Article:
The introducing of the compressibly non-ignitable fuel in the air induction system (i.e., intake manifold) may be accomplished by any suitable method for introducing a homogeneous charge into an air induction system such as a carburetor or injector, which may be controlled by known mechanical or electronic methods such as described on pages 430-445 in Automotive Handbook, 3rd Ed., Robert Bosch GmbH, Stuttgart, Germany, 1993.

It is desirable for the non-ignitable fuel to be introduced using an injector or multiple injectors, wherein the size of the droplets of the fuel from the injector enter into the air being drawn through the intake manifold are controlled and can be varied. Generally, the average diameter of the droplets by number is at most about 50, 30, 25, 20, 15, 10 or 5 micrometers in size to at least about 0.1 micrometer. It is also desirable to have the introducing of the compressibly non-ignitable fuel to be introduced such that it is aided by gravity to enter into the air induction system and cylinder of the engine (e.g., the injector is position on the top surface of the intake manifold, with the manifold being positioned above the cylinder.

The introducing, particularly, by injecting the compressibly non-ignitable fuel desirably occurs within about 20 cm, 15, 10 or even 5 cm to as close as practical, but generally at least a couple of cms to allow for good mixing of the fuel and air, to the intake valve of each cylinder. For example, if the engine has 6 cylinders, there would be 6 injectors mounted on the intake manifold such that each cylinder had its own injector, electronically controlled, such that it injected fuel at the desired crank angle during the intake stroke of the piston in the cylinder. Depending on whether there is one common injector or individual injectors at each cylinder of the intake manifold, the injector may be activated at differing times during the intake stroke of the piston in a cylinder.

As an illustration, when there is an injector at each cylinder, the injector for the compressibly non-ignitable fuel, generally, would be activated at between 90 and 0 degrees crank angle prior to the intake valve opening. Degrees of crank angle refers to the position of the piston as given by the crankshaft with regard to an event occurring such as the piston being at the top dead center “TDC” (top most) or bottom dead center “BDC” (bottom most), which is well known and depicted, for example, on page 369 of Automotive Handbook, 3rd Ed., Editor in Chief: U. Adler, Robert Bosch GmbH, Stuttgart, Germany, 1993.

In an embodiment, energy or heat is provided to the compressibly-nonignitable fuel, prior to being injected into the air induction system. Such input of energy, may be desirable to aid in forming a homogeneous mixture/vapor with air in the air induction system such as when there is, for example, a substantial amount of water in the compressible nonignitable fuel. Such introduction of energy may be mechanical (e.g., ultrasonics using an electrorestrictive or magnetorestrictive (magnetostrictive) transduction devices such as a piezoelectric transducer or a giant magnetorestrictive (magnetostrictive) device), or simply by heating using known methods. In a particular embodiment, the compressibly nonignitable fuel is heated using the waste heat of the exhaust. In another, said fuel is heated by using a phase change material that stores the heat from the coolant system or exhaust system, which is useful upon cold start-up of the engine, because the phase change material can introduce heat to said fuel aiding in cold start up. Exemplary phase change materials that may be used include those in co-pending U.S. provisional application Ser. No. 61/030755 having an inventor David Bank.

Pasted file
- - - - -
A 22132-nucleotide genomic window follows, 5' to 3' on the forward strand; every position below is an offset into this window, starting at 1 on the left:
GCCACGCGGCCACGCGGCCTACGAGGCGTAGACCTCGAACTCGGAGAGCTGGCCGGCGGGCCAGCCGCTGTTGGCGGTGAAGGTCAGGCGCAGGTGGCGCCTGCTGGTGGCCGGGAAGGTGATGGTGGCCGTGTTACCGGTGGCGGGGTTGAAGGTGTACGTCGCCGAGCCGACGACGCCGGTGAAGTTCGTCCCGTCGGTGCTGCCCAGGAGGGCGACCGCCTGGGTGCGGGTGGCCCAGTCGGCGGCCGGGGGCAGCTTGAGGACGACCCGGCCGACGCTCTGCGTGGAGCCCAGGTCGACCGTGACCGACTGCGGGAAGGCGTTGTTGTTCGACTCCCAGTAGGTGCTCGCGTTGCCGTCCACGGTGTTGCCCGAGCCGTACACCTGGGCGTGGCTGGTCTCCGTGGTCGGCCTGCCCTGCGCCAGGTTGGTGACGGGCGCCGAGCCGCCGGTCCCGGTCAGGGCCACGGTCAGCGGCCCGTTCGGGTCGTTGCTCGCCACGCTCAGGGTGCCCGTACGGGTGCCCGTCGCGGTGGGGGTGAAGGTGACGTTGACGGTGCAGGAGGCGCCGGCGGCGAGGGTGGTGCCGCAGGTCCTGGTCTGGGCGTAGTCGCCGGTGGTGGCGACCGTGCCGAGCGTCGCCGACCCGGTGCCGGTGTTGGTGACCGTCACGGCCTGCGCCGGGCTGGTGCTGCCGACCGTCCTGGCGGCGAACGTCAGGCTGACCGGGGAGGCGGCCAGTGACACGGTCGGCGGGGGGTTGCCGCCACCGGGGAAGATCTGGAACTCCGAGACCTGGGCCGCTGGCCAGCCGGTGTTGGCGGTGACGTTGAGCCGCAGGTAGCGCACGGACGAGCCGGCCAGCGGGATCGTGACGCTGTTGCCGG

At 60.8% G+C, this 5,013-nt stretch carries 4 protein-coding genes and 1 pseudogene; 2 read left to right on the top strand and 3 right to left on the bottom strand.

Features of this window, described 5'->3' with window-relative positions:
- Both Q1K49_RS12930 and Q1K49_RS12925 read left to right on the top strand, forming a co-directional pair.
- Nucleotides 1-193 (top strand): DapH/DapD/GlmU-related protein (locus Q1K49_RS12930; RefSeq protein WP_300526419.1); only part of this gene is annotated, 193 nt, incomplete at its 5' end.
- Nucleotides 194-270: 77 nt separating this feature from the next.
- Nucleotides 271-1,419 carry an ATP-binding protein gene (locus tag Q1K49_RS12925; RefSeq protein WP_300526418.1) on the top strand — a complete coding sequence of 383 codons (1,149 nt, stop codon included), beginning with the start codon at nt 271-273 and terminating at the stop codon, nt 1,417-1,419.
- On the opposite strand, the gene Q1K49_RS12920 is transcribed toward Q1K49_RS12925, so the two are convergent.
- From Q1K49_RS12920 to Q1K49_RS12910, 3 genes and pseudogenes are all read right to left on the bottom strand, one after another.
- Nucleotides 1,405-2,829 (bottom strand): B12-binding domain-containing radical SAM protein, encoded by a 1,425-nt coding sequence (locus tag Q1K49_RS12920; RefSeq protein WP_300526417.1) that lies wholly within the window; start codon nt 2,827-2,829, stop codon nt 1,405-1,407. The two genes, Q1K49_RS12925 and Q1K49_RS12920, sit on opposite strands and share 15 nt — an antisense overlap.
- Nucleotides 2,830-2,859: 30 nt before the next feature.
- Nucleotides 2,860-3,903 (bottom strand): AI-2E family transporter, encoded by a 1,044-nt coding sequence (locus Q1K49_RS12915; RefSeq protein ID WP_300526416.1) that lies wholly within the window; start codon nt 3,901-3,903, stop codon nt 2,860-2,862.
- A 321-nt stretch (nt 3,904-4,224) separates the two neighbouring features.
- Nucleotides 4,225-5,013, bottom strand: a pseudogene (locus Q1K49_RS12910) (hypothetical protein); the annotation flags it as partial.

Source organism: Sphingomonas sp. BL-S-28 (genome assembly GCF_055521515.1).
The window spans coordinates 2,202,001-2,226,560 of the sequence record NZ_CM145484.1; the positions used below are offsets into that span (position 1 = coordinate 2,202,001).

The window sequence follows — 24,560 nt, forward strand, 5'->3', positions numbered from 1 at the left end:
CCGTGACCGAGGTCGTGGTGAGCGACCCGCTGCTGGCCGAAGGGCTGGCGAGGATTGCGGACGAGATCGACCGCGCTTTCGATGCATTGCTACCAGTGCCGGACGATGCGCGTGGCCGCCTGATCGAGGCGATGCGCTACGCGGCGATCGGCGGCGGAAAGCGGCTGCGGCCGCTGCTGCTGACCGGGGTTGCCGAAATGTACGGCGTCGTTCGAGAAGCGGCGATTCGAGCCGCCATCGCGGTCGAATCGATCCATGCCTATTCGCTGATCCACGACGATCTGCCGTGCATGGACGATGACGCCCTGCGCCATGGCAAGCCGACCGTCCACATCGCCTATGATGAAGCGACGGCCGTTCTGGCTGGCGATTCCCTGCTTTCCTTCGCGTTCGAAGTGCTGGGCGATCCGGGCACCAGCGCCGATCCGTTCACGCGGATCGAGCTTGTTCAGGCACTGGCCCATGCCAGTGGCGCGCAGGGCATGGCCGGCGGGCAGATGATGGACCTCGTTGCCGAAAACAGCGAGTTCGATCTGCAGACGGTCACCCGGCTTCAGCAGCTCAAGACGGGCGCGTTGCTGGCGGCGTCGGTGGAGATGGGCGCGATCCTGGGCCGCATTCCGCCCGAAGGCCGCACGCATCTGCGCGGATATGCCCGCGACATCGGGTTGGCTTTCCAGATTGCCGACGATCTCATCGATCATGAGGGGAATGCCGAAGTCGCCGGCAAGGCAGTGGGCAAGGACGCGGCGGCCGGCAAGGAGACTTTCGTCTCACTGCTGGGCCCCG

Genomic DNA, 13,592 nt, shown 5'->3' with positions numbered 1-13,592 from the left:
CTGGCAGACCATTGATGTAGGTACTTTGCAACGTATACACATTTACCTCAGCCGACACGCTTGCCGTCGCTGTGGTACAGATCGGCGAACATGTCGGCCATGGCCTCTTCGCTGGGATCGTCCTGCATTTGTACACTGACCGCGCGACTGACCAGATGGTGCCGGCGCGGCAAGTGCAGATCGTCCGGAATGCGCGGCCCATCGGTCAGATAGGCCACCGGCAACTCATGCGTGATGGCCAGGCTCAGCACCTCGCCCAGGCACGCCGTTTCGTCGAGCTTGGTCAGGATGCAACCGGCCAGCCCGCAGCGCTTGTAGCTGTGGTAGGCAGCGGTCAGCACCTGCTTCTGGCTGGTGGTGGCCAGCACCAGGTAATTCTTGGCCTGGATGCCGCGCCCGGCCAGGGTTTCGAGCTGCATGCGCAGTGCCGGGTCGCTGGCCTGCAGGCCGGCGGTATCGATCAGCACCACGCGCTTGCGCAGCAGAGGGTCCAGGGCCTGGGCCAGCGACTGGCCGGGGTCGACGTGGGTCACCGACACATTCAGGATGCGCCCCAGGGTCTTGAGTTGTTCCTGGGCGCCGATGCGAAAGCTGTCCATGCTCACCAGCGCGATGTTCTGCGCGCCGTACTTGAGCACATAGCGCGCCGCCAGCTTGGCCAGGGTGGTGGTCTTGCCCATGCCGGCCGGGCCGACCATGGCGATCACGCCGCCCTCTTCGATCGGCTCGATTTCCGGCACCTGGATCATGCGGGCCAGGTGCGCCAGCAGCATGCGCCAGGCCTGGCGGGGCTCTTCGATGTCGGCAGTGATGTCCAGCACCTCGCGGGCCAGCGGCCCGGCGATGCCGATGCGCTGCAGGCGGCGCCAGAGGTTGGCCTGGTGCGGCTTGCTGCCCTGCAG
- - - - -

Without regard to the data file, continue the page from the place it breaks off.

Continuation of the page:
In another embodiment, upon cold start up, the engine may be started solely using the compressibly ignitable fuel. Cold start-up is, generally, when the entire block of the engine is at ambient temperature. The use, solely of the compressibly ignitable fuel, may be used for the first couple of seconds of operation to a minute or two. Start-up may also be aided by known auxiliary starting devices such as described on pages 520 and 521 of Automotive Handbook, 3rd Ed., Editor in Chief: U. Adler, Robert Bosch GmbH, Stuttgart, Germany, 1993.

After the introduction of the compressibly non-ignitable fuel, the intake valve closes as is typical in Diesel engine near bottom dead center (BDC) of the piston and the compression stroke begins as known in the art. The compressibly ignitable fuel is injected into the cylinder and auto-ignites in a similar manner as typical known Diesel engines except that the amount of this injected fuel is an amount that is less than 50% of the energy content of the fuel in the cylinder to at least about an energy content sufficient to cause combustion of the compressibly-non-ignitable fuel (typically at least 1% of the total amount of fuel in the cylinder (e.g., ethanol and diesel fuel, where the ethanol may be present in an ethanol-water solution). The energy content of the compressibly-ignitable fuel, depending on operating conditions, may desirably contain an energy content that is at most about 48%, 46%, 44%, 42%, 40%, 38%,36% or 34% to at least about 1%, 5%, 10%, 15%, or 20%.

The energy content of the injected compressibly-ignitable fuel may vary depending on the operating conditions of the engine within the range given above. Such varying, may be done by any suitable method such as known engine management using known electronic control methods (see for example, pages 428-511 of Automotive Handbook, 3rd Ed., Robert Bosch GmbH, Stuttgart, Germany, 1993).